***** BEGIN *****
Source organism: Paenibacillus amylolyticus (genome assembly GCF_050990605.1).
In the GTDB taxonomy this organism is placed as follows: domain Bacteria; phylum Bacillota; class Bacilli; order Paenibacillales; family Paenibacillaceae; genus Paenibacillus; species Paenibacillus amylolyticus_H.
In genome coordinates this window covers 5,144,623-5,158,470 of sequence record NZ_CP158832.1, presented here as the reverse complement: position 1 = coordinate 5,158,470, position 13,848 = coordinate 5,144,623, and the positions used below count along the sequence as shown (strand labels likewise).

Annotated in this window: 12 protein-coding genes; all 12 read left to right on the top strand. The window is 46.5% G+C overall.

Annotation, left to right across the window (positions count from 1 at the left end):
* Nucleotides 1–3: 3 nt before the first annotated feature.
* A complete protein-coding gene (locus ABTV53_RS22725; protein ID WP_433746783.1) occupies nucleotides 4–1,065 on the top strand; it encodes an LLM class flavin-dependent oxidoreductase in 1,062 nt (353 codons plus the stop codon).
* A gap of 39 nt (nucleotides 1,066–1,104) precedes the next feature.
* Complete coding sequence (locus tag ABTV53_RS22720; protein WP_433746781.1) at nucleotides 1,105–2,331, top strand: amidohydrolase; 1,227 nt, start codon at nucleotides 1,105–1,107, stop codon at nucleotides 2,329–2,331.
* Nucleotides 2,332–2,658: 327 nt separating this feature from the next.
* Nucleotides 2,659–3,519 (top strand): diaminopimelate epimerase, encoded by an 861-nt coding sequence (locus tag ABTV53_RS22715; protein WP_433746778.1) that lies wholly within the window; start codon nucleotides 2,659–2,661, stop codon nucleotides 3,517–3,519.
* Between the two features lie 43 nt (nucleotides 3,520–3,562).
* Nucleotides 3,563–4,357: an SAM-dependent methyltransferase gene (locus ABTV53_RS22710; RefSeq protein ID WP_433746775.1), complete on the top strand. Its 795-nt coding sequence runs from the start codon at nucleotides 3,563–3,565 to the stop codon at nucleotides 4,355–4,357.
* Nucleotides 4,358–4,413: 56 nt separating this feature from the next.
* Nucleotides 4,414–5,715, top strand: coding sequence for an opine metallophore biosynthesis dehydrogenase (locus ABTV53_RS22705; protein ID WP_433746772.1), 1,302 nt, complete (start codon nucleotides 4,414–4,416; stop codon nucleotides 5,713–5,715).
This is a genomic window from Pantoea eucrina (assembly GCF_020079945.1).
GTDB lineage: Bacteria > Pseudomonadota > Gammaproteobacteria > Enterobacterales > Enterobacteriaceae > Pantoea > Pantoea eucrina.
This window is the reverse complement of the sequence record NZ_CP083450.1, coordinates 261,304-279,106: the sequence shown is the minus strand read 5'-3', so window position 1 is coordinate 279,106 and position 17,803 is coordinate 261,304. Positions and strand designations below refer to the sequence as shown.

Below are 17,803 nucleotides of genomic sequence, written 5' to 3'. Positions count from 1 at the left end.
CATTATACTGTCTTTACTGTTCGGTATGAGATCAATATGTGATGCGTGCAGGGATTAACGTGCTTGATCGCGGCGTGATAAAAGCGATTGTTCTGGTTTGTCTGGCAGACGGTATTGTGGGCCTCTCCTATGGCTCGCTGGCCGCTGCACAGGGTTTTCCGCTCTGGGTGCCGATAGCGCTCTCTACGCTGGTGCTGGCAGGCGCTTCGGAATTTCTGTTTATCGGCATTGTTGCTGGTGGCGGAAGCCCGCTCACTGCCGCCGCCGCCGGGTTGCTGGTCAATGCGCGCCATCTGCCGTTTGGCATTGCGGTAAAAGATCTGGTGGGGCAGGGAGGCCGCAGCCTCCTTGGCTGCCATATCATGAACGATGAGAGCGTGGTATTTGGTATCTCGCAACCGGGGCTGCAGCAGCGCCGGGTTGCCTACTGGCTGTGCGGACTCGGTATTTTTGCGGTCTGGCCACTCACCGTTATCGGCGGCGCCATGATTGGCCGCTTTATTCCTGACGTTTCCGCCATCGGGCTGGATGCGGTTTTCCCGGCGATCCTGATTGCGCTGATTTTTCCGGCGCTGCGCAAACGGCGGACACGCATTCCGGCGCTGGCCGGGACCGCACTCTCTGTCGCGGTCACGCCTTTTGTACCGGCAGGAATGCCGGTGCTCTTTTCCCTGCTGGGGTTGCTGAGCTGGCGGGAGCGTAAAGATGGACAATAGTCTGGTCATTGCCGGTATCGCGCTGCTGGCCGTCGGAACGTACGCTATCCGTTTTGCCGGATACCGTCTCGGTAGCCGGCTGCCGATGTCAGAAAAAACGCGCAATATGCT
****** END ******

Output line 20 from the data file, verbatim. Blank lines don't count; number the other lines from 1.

CATTATACTGTCTTTACTGTTCGGTATGAGATCAATATGTGATGCGTGCAGGGATTAACGTGCTTGATCGCGGCGTGATAAAAGCGATTGTTCTGGTTTGTCTGGCAGACGGTATTGTGGGCCTCTCCTATGGCTCGCTGGCCGCTGCACAGGGTTTTCCGCTCTGGGTGCCGATAGCGCTCTCTACGCTGGTGCTGGCAGGCGCTTCGGAATTTCTGTTTATCGGCATTGTTGCTGGTGGCGGAAGCCCGCTCACTGCCGCCGCCGCCGGGTTGCTGGTCAATGCGCGCCATCTGCCGTTTGGCATTGCGGTAAAAGATCTGGTGGGGCAGGGAGGCCGCAGCCTCCTTGGCTGCCATATCATGAACGATGAGAGCGTGGTATTTGGTATCTCGCAACCGGGGCTGCAGCAGCGCCGGGTTGCCTACTGGCTGTGCGGACTCGGTATTTTTGCGGTCTGGCCACTCACCGTTATCGGCGGCGCCATGATTGGCCGCTTTATTCCTGACGTTTCCGCCATCGGGCTGGATGCGGTTTTCCCGGCGATCCTGATTGCGCTGATTTTTCCGGCGCTGCGCAAACGGCGGACACGCATTCCGGCGCTGGCCGGGACCGCACTCTCTGTCGCGGTCACGCCTTTTGTACCGGCAGGAATGCCGGTGCTCTTTTCCCTGCTGGGGTTGCTGAGCTGGCGGGAGCGTAAAGATGGACAATAGTCTGGTCATTGCCGGTATCGCGCTGCTGGCCGTCGGAACGTACGCTATCCGTTTTGCCGGATACCGTCTCGGTAGCCGGCTGCCGATGTCAGAAAAAACGCGCAATATGCT